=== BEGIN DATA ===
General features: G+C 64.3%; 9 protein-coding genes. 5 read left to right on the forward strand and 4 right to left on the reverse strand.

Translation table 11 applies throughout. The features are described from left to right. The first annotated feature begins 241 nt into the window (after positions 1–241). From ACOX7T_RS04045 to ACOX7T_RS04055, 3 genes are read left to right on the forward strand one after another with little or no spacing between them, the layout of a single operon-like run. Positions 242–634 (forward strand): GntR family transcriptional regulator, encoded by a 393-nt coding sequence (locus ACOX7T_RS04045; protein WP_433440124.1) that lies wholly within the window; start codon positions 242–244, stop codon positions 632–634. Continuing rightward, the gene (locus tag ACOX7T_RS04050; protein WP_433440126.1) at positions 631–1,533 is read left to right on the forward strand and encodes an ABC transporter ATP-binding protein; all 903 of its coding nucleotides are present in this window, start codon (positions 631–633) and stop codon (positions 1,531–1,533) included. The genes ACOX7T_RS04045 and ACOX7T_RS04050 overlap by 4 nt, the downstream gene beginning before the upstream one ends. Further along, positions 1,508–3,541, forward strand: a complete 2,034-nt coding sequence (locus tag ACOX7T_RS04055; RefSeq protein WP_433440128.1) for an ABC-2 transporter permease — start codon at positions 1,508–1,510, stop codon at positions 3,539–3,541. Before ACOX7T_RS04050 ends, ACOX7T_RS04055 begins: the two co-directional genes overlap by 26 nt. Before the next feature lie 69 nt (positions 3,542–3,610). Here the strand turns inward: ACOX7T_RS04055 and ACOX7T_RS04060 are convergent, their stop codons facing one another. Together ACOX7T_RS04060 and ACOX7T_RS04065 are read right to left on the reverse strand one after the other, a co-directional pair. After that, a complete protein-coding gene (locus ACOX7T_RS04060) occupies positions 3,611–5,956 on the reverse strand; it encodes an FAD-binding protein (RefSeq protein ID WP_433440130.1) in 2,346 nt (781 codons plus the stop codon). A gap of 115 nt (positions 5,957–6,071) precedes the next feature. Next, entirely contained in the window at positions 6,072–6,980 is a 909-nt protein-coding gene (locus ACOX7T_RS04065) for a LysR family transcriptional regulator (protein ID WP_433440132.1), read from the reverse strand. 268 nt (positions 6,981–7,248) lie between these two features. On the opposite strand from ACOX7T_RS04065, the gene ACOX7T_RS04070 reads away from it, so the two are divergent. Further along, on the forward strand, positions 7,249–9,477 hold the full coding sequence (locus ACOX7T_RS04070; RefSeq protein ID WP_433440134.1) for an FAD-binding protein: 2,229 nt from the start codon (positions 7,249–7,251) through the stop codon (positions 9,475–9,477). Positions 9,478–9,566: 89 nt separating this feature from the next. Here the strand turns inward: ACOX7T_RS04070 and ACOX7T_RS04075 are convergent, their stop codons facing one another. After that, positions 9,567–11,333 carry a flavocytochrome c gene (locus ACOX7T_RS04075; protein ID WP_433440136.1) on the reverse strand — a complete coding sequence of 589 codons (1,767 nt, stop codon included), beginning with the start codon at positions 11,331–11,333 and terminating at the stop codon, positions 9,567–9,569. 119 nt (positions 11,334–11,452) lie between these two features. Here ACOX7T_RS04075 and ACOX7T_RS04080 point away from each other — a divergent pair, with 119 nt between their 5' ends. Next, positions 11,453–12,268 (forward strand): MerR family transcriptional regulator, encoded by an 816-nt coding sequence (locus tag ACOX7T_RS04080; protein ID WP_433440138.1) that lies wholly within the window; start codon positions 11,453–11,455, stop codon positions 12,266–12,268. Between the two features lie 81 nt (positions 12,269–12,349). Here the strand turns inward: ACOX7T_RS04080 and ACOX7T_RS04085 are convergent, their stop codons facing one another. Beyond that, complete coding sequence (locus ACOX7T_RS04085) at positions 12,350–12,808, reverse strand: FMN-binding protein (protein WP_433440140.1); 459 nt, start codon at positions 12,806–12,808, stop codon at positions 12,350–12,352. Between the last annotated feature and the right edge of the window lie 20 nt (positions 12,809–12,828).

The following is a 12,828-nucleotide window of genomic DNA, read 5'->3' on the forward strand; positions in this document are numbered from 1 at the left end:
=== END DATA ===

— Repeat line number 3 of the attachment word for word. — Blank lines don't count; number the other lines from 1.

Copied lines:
The following is a 12,828-nucleotide window of genomic DNA, read 5'->3' on the forward strand; positions in this document are numbered from 1 at the left end: